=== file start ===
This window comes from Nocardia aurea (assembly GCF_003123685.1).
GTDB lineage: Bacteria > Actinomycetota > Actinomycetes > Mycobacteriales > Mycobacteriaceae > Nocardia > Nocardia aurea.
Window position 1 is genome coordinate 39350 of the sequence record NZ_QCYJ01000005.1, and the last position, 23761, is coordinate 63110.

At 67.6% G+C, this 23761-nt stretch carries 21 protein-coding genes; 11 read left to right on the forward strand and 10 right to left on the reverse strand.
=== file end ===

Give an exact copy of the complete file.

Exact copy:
This window comes from Nocardia aurea (assembly GCF_003123685.1).
GTDB lineage: Bacteria > Actinomycetota > Actinomycetes > Mycobacteriales > Mycobacteriaceae > Nocardia > Nocardia aurea.
Window position 1 is genome coordinate 39350 of the sequence record NZ_QCYJ01000005.1, and the last position, 23761, is coordinate 63110.

At 67.6% G+C, this 23761-nt stretch carries 21 protein-coding genes; 11 read left to right on the forward strand and 10 right to left on the reverse strand.